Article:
Skip to main content

Baby Talk... the universal undecipherable language

At just over 13 months old, Mateo has a handful of words. It's been exciting and emotional to hear his baby babble begin to sound like real words. He calls me "Mama" and calls Francisco "Dada" (even though I've tried my best to get him to say "Papa" instead.) He refers to food as "nom nom," just like Maya did when she was his age... and still does. He tries to say "agua" and "gracias," but hasn't quite mastered either of those yet, along with a few other multi-syllable words. 



It is well-documented that when parents use infant-directed speech, otherwise known as baby talk, it facilitates learning. And being home with Maya, Sofia, and me all day definitely gives Teo a good amount of language input. I learned when Maya was born the importance of talking directly to your baby. Reading books, singing songs, and narrating your day exposes them to a variety of vocabulary words and the phonemes and morphemes of your native language. But it is also important to talk in baby talk, because infants tend to pay more attention and respond more eagerly to baby talk than to normal adult conversation. The playfully exaggerated and high-pitched tone your voice takes lights up their mind and by imitating your baby, you'll send an important message: what he is feeling and trying to communicate matters to you. 

There's actually six universal stages of language development that happen between birth and 30 months. The prelinguistic stage, in which babies coo or make vowel-like sounds, usually zero to six-months-old. The babbling stage, in which babies begin to produce consonant-vowel combinations, usually six to eight-months-old. The holophrase or one-word sentence, in which babies use a single word to represent a sentence or emotional state, usually nine to 18-months-old. Then little ones enter the two-word sentence phase around 18 to 24-months-old,  multiple-word sentences from 24 to 30-months-old, and can speak in more complex grammatical structures as they reach and surpass their third birthday.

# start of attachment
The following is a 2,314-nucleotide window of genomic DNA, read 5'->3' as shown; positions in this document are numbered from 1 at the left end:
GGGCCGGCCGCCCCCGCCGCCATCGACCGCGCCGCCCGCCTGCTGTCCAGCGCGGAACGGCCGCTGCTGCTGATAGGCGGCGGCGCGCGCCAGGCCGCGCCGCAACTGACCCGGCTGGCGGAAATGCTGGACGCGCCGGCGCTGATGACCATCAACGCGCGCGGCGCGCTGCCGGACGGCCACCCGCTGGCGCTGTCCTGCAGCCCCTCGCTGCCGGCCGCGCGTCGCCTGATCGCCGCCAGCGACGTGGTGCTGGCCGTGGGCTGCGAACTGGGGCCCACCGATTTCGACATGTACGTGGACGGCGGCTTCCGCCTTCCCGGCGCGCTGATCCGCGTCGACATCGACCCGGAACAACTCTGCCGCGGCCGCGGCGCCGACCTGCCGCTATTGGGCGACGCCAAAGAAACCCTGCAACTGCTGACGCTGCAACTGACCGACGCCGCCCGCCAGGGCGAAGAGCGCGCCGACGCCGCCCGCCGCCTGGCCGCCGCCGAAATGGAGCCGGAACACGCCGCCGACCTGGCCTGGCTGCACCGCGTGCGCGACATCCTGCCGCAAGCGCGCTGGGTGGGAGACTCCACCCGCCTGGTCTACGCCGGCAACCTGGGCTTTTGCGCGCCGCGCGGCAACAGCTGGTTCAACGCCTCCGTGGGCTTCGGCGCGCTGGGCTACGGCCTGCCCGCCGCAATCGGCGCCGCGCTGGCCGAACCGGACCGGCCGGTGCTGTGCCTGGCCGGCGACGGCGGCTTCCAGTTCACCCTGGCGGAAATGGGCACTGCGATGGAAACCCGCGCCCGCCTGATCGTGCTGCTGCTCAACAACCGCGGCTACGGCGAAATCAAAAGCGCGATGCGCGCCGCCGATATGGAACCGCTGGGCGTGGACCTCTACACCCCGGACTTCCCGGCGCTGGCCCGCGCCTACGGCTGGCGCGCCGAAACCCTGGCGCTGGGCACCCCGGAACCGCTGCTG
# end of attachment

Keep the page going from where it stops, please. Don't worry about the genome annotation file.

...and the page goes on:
Mateo has finally graduated from canonical babbling to the one-word sentence phase.  Before Age 2, babies can usually recognize the names of familiar objects or family members, use gestures like pointing or waving good bye, can understand simple statements such as “give me” or “all gone," and can make one or two syllable sounds that stand for items they want. And I'm proud to report Mateo can do all of the above. 

Right now, he can make a few animal noises: he can crow like a rooster, moo like a cow, and bark like a dog. In Spanish, dogs make a guau guau sound, so Teo refers to dogs as "guau guau" and calls both roosters (gallos) and chickens (gallinas) "ga ga." 



Yesterday, when Maya woke up from her nap crying, I asked Mateo, "Donde esta su hermana?" and he walked around the house looking for her, calling, "Ana! Ana!" As a muti-syllable word, Teo can't quite pronounce hermana (sister in Spanish), but he was impressively close with Ana. When she finally came out of her room, groggy with sleep, his face lit up and he gave her a humungous hug. 


So it is clear that he is developing his ability to make one or two syllable sounds stand for what he wants, but sometimes his new-found language skills get him into trouble...